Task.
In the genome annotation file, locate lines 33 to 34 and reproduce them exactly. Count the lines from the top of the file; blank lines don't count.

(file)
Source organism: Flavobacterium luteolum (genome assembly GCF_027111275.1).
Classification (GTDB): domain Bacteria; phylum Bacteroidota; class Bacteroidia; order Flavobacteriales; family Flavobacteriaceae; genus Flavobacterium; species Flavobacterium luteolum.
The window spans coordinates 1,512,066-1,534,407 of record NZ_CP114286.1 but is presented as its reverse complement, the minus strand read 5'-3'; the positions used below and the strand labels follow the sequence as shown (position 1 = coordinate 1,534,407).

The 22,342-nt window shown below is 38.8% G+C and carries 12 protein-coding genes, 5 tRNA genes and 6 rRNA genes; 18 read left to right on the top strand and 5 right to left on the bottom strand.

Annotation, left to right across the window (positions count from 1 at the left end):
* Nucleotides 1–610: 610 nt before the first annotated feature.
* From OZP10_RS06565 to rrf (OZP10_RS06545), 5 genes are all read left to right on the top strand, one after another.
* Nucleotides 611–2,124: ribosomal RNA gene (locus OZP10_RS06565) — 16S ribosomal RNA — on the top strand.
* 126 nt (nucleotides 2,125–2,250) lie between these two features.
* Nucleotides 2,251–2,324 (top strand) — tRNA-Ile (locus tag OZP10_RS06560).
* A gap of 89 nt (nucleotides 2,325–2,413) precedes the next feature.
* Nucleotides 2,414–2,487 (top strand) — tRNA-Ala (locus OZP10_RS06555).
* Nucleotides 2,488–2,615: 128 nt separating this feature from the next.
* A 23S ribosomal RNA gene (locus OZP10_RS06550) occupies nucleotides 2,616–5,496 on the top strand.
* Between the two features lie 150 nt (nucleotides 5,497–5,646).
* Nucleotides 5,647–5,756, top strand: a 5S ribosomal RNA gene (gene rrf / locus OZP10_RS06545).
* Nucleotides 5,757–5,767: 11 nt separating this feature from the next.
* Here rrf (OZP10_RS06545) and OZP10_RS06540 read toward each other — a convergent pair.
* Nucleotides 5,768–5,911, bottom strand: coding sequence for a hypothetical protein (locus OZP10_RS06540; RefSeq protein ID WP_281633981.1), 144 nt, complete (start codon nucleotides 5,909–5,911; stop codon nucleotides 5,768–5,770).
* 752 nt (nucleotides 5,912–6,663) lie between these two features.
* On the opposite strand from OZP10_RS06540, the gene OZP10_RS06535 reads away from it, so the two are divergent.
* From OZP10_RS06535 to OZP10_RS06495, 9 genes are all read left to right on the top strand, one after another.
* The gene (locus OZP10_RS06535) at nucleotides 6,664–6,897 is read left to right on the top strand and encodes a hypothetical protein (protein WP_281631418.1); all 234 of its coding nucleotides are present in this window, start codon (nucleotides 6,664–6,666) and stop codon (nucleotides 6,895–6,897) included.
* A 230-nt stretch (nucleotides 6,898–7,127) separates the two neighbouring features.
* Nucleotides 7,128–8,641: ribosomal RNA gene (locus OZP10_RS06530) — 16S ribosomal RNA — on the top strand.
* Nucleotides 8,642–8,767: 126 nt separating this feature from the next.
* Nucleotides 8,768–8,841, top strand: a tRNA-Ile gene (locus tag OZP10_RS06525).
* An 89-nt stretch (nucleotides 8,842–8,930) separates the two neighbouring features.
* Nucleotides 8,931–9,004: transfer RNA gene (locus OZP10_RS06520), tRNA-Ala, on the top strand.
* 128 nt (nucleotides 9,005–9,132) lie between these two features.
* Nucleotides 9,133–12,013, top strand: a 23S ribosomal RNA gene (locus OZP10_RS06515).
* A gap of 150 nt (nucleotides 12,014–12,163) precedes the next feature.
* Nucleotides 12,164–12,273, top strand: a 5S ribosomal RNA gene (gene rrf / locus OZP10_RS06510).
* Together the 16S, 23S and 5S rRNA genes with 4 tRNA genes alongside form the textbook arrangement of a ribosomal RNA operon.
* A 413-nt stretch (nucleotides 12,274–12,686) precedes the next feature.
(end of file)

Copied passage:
* Nucleotides 12,164–12,273, top strand: a 5S ribosomal RNA gene (gene rrf / locus OZP10_RS06510).
* Together the 16S, 23S and 5S rRNA genes with 4 tRNA genes alongside form the textbook arrangement of a ribosomal RNA operon.